Report highlights health gaps among W.Va. counties


Staff Report



PRINCETON, N.J. and MADISON, Wis. — There are substantial health differences among West Virginia counties, and eliminating those differences could prevent over 1,900 premature deaths every year, according to a new report released today by the Robert Wood Johnson Foundation (RWJF) and the University of Wisconsin Population Health Institute (UWPHI).

The report also looked at a total of 30 important factors that contribute to how long and how well people live, and found that in West Virginia opportunities for health vary widely from county to county.

If every county in West Virginia did as well as the counties in the state that performed best on these important health factors, there could be:

• 83,000 fewer adult smokers

• 42,000 fewer adults who are obese

• 44,000 fewer adults who drink excessively

• 31,000 fewer people who are uninsured

• 42,000 more adults, ages 25-44, with some education beyond high school

• 9,100 fewer people who are unemployed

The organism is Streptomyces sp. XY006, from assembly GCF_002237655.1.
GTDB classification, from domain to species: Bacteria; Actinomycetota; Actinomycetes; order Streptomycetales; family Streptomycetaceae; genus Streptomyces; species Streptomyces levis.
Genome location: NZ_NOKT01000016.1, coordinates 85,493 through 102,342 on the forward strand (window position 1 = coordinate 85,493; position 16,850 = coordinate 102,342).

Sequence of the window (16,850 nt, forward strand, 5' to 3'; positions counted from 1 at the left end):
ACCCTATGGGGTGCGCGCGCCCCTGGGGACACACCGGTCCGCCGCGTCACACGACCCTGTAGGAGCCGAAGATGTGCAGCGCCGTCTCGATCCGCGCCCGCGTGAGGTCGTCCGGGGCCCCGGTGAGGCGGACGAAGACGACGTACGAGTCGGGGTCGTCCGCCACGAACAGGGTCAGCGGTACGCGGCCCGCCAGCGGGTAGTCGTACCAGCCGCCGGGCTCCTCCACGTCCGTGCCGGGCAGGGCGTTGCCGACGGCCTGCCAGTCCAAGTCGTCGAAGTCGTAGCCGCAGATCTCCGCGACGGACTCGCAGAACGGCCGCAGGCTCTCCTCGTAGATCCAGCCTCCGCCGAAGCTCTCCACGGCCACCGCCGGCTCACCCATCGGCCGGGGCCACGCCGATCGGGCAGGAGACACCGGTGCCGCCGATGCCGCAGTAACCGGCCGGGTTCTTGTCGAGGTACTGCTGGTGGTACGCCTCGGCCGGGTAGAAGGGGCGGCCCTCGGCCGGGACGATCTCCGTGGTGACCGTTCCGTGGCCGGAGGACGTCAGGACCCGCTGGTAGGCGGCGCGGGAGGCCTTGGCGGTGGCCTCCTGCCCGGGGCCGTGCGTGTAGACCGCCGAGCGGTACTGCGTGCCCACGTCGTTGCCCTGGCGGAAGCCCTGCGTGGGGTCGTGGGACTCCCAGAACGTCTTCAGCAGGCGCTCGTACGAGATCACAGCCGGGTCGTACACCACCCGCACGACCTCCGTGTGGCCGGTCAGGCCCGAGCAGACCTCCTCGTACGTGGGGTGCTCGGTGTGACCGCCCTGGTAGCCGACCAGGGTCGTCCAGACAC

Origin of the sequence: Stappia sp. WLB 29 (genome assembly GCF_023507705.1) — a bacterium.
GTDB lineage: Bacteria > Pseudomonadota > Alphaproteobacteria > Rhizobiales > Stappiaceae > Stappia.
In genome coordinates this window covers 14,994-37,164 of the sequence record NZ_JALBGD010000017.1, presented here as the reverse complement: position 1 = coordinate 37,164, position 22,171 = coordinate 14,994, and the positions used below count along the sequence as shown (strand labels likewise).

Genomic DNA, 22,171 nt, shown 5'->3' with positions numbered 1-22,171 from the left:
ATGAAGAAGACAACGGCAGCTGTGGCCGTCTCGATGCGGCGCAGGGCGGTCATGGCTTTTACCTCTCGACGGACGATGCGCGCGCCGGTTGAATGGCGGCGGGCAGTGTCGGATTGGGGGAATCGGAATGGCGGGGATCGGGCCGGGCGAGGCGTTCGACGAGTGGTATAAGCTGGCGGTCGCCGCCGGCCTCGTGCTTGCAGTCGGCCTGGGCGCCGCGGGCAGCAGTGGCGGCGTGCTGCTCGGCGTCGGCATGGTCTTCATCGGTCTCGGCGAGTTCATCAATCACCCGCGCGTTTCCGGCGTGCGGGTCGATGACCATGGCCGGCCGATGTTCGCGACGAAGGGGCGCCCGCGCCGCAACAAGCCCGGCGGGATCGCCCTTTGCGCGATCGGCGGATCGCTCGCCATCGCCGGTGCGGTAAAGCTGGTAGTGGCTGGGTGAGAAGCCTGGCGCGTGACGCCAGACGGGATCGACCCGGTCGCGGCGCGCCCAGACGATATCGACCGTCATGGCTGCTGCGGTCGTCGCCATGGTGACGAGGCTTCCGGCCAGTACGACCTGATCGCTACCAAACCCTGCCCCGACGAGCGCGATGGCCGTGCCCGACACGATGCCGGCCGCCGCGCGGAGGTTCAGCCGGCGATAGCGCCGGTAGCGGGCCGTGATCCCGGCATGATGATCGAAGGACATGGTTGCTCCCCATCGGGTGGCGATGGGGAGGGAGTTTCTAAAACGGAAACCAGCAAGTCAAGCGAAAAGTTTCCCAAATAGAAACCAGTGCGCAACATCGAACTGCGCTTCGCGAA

• 18,000 fewer children in poverty

• 3,900 fewer violent crimes

• 22,000 fewer households with severe housing problems

“Everyone in our country, no matter where they live, should have a chance to be the healthiest they can be, and right now they don’t,” said James S. Marks, MD, MPH, RWJF executive vice president. “By highlighting the gaps and the opportunities for people to reach maximum health potential, state and community leaders can help build a Culture of Health for all.”

The report is one of 50 released Nov 11. Each identifies significant gaps in opportunities for good health among counties within every state.

Each state report details how well the healthiest counties do; the difference that could be made if every county had the same chance to be healthy; and strategies to close the gaps between the healthiest and least healthy places.

The full report for the state of West Virginia can be found at www.countyhealthrankings.org.

“The differences in health that this report and the annual County Health Rankings identify are the result of systems, policies, and choices that consistently benefit some people over others,” said Bridget Catlin, PhD, MHSA, co-director of the County Health Rankings & Roadmaps. “Data from the County Health Rankings and tools in the Roadmaps to Health Action Center can aid states in their efforts to improve health.”

The West Virginia Health Gaps Report is a product of the County Health Rankings & Roadmaps program. The program offers data, tools, and resources to help communities throughout their journey to build a Culture of Health.

Staff Report

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